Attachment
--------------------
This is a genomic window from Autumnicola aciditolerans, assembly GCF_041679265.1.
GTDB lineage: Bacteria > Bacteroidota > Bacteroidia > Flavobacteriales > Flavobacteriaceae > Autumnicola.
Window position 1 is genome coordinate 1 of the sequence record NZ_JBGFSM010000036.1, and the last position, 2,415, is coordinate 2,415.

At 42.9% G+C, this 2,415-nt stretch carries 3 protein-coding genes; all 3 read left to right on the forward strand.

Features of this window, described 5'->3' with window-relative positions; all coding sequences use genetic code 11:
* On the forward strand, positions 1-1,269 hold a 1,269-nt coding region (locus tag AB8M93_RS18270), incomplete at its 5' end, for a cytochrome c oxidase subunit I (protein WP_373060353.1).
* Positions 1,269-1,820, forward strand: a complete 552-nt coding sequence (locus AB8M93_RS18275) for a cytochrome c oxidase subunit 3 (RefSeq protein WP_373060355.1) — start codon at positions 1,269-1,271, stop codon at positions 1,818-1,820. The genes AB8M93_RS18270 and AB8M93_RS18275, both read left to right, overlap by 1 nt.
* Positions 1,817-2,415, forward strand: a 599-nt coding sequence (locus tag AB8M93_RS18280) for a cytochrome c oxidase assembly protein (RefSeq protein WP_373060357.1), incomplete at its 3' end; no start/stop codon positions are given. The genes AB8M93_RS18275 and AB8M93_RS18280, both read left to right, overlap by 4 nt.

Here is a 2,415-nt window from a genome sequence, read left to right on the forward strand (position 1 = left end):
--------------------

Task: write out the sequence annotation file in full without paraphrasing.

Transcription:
This is a genomic window from Autumnicola aciditolerans, assembly GCF_041679265.1.
GTDB lineage: Bacteria > Bacteroidota > Bacteroidia > Flavobacteriales > Flavobacteriaceae > Autumnicola.
Window position 1 is genome coordinate 1 of the sequence record NZ_JBGFSM010000036.1, and the last position, 2,415, is coordinate 2,415.

At 42.9% G+C, this 2,415-nt stretch carries 3 protein-coding genes; all 3 read left to right on the forward strand.

Features of this window, described 5'->3' with window-relative positions; all coding sequences use genetic code 11:
* On the forward strand, positions 1-1,269 hold a 1,269-nt coding region (locus tag AB8M93_RS18270), incomplete at its 5' end, for a cytochrome c oxidase subunit I (protein WP_373060353.1).
* Positions 1,269-1,820, forward strand: a complete 552-nt coding sequence (locus AB8M93_RS18275) for a cytochrome c oxidase subunit 3 (RefSeq protein WP_373060355.1) — start codon at positions 1,269-1,271, stop codon at positions 1,818-1,820. The genes AB8M93_RS18270 and AB8M93_RS18275, both read left to right, overlap by 1 nt.
* Positions 1,817-2,415, forward strand: a 599-nt coding sequence (locus tag AB8M93_RS18280) for a cytochrome c oxidase assembly protein (RefSeq protein WP_373060357.1), incomplete at its 3' end; no start/stop codon positions are given. The genes AB8M93_RS18275 and AB8M93_RS18280, both read left to right, overlap by 4 nt.

Here is a 2,415-nt window from a genome sequence, read left to right on the forward strand (position 1 = left end):